item,errorSingle
complete,errorCompletable

So, enough of this theory, let’s dive into coding and see how we can create observables.

Before start please add RxJava dependency.

For Java

<dependency>
    <groupId>io.reactivex.rxjava2</groupId>
    <artifactId>rxjava</artifactId>
    <version>2.0.4</version>
</dependency>

Dependency on Android.

compile 'io.reactivex.rxjava2:rxjava:2.0.8'

The following shows an example how we can create simple observable.

Observable<String> helloWorldObservable = Observable.just("Hello World");

RxJava provides so many static methods for creating observables. Just is one of the static methods for creating observable. Just is basically saying give me the observable of hello string. You can pass any object in Just method instead of string to create observable. So, this our first construct for creating observable.

The following shows how we can subscribe to observable.

helloWorldObservable.subscribe(new DefaultObserver<String>() {
            @Override
            public void onNext(String s) {
               System.out.println(s);
            }

            @Override
            public void onError(Throwable e) {

            }

            @Override
            public void onComplete() {

            }
        });

When we called subscribe on observable, observable start emitting item. You see subscribe method accepts Observer interface as a parameter. The onNext() method is called when observable emit new item. The onError() method is called when an error is occurred in emitting. The onComplete() method is called when observable finishes its data flow. So, this is our second construct.

The following show previous example with lambdas.

helloWorldObservable.subscribe(s -> System.out.println(s), throwable -> throwable.printStackTrace(), () -> System.out.println("Emittion completes"));

Let’s see another example of creating observable.

String strings[] = new String[]{"Hello", "World"};     // Array of resource
Observable.fromArray(strings).subscribe(s -> System.out.println(s),throwable -> throwable.printStackTrace(),() -> System.out.println("Emittion completed"));

FromArray is another static method for creating observable. The  FromArray method takes the array of objects and returns the array of object of observable. Now every time onNext() method called, it received a single string value from the array.

The following example shows how you can apply logic before actually receiving the stream.

List<Integer> intergerList = Arrays.asList(54,12,10,78,69,33,66,99,84);
Observable.fromIterable(intergerList)
          .filter(i -> i % 2 == 0)
          .sorted()
          .subscribe(i -> System.out.println(i), throwable -> throwable.printStackTrace(), () -> System.out.println("Emittion completes"));

// Output
10
12
54
66
78
84

FromIterable is another static method for creating observable. The FromIterable method takes the list of objects as a parameter and returns the list of object of observable. Another thing of noticeable here is the chaining of observables. You see every operator returns an observable and we can chain them. The filter method takes the Predicate interface and performs the logic on it. The sorted method sorts the result in ascending order. You can also pass the custom Comparator interface for sorting.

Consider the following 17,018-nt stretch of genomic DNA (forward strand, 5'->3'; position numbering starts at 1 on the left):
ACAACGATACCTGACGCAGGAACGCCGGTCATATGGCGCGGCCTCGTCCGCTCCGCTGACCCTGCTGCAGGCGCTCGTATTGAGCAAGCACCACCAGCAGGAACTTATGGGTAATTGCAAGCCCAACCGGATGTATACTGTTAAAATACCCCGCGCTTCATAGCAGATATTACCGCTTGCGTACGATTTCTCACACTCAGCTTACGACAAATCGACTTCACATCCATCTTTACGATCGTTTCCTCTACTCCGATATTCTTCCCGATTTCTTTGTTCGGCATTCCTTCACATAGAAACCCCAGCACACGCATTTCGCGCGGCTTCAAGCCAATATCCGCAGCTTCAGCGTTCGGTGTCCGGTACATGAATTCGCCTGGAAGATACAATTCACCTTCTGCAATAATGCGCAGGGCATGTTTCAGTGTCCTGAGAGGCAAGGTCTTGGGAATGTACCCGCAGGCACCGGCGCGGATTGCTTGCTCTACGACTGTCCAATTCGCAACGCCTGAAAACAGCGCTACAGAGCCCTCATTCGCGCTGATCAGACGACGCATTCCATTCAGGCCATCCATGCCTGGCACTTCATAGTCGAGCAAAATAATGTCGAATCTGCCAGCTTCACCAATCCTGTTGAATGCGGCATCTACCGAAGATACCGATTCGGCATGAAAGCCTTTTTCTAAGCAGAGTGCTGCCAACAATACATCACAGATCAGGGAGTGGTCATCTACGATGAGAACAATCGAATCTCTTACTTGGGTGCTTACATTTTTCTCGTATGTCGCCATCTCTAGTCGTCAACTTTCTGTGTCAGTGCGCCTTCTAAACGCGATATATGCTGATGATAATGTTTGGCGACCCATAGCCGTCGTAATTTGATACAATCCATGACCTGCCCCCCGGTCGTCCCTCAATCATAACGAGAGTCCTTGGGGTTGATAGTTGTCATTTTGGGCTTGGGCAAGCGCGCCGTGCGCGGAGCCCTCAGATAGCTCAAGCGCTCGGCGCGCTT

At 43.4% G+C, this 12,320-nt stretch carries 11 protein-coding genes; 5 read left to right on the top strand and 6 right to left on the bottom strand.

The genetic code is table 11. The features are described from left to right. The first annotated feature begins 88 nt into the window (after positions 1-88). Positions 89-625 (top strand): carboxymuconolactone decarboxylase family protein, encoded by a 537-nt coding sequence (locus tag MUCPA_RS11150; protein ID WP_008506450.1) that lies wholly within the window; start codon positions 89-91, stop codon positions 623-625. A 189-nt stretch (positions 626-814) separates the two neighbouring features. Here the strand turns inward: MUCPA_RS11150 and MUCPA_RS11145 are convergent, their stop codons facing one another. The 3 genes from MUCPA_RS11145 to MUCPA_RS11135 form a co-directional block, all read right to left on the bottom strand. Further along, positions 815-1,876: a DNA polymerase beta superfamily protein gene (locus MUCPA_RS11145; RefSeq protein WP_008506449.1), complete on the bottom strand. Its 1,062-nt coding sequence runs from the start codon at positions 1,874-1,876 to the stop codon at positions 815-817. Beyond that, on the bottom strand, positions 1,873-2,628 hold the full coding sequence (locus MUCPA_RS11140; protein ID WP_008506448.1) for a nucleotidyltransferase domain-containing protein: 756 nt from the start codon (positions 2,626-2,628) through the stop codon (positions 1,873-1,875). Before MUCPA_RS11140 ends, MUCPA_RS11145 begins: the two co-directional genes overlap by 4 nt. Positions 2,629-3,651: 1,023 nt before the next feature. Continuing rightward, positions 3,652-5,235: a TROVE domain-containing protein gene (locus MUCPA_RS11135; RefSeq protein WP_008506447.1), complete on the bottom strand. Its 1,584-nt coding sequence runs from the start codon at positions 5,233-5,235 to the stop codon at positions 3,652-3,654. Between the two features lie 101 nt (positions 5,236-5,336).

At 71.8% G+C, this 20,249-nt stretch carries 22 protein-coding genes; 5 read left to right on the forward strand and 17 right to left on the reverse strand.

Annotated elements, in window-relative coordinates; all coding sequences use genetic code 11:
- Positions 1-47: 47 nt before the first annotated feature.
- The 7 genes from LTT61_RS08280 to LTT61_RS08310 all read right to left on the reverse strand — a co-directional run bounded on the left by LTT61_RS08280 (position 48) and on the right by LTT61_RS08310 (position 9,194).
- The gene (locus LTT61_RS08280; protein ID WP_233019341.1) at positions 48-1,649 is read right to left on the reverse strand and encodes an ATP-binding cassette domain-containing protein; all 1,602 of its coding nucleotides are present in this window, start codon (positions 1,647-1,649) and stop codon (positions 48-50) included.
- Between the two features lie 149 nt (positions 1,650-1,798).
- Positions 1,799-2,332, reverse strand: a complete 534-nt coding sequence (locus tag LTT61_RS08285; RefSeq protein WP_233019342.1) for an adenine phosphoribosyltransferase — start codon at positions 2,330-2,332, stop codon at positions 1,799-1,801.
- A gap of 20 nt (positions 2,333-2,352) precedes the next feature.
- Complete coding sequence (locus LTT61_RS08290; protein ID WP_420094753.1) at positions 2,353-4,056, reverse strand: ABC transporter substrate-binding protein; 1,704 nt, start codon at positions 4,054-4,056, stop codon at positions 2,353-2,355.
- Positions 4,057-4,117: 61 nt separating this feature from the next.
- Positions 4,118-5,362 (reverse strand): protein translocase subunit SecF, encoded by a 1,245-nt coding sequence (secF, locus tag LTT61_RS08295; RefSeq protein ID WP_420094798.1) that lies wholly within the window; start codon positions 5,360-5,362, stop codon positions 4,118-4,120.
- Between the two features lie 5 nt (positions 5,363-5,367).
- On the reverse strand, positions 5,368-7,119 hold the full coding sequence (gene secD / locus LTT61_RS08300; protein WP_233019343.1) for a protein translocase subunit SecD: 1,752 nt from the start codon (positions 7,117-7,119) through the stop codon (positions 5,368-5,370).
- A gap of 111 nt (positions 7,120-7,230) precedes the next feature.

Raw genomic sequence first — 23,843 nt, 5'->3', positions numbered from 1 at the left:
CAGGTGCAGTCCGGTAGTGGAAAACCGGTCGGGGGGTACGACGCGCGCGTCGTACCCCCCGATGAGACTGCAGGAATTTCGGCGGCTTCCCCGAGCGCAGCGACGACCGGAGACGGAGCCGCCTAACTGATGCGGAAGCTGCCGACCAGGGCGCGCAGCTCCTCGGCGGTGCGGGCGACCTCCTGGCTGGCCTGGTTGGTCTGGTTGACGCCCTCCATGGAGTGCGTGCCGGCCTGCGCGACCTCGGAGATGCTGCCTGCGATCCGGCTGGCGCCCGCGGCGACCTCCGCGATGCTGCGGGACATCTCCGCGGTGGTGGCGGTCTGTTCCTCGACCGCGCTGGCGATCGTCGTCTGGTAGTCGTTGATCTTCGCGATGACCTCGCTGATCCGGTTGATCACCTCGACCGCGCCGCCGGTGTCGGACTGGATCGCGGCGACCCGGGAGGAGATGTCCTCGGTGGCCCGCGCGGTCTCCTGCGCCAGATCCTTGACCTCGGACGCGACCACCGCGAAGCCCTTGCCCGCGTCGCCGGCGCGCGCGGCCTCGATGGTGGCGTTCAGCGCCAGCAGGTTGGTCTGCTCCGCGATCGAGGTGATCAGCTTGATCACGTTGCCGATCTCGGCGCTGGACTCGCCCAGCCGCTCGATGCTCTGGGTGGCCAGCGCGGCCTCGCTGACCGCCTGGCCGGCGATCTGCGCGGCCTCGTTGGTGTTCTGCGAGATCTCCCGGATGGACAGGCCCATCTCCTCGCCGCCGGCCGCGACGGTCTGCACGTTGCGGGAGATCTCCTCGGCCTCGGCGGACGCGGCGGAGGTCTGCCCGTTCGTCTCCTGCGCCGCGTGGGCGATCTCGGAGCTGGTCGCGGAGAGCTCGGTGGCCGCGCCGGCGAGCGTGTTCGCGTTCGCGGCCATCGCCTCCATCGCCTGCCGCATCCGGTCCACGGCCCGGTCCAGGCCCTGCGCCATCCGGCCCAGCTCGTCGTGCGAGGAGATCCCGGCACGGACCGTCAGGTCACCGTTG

The following example shows how you can merge the result of two observable into one. Another cool feature of a startWith method.

static class Person {

        enum SEX {
            MALE, FEMALE, SHE_MALE
        }

        private String name;
        private int age;
        SEX sex;

        Person(String name, int age, SEX sex) {
            this.name = name;
            this.age = age;
            this.sex = sex;
        }
}    This Person class we are going to use in our example.

// Create observable code.
Observable<Person> firstObservable = Observable.create(emitter -> emitter.onNext(new Person("Shayan Tahir", 22, Person.SEX.MALE)));
Observable<Person> secondObservable = Observable.create(emitter -> emitter.onNext(new Person("Bilal Ahmed", 25, Person.SEX.MALE)));
secondObservable.mergeWith(firstObservable)
                .startWith(new Person("Jon Doe", 20, Person.SEX.FEMALE))
                .subscribe(person -> System.out.println(person.name)
                        , Throwable::printStackTrace,() -> System.out.println("Emittion complete"));

// Output

// Jon Doe
// Bilal Ahmed
// Shayan Tahir

Create is another static method for creating observable. The Create method accepts ObservableOnSubscribe interface for creating observable. With Create method we have the ability to call onNext multiple times. Now with merge method, we can merge the output of two observable into one. Another interesting method is startWith. The startWith method returns an Observable that emits a specified item before emitting the sources.

RxJava provides several other methods for creating observable.

Observable.fromCallable(): FromCallable essentially modeling some synchronous behavior that returns a single value.

Observable.timer(): This function means to execute this task every x seconds until someone unsubscribes it.

Observable.interval(): Execute this function every x seconds without delay and stops when someone unsubscribes it.